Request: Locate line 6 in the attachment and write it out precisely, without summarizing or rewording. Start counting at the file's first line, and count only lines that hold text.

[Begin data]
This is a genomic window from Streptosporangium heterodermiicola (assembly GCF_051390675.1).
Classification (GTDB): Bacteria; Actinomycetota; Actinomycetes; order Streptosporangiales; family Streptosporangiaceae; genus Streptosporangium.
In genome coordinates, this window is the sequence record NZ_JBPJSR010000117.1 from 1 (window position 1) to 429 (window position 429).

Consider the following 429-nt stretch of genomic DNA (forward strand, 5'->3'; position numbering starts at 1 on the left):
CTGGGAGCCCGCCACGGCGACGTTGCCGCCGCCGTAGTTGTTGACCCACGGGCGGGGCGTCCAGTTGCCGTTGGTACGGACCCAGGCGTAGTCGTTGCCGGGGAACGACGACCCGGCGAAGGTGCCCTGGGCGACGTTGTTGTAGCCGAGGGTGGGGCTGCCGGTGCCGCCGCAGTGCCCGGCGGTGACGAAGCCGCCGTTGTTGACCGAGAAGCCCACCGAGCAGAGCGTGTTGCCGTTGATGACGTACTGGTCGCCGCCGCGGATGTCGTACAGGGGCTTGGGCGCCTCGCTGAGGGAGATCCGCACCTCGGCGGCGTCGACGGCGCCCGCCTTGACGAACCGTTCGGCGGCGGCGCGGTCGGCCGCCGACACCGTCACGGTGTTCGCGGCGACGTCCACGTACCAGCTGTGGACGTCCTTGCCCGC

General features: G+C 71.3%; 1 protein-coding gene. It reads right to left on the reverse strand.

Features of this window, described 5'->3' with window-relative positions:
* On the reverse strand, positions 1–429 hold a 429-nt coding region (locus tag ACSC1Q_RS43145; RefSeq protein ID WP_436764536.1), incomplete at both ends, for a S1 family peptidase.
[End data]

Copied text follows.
General features: G+C 71.3%; 1 protein-coding gene. It reads right to left on the reverse strand.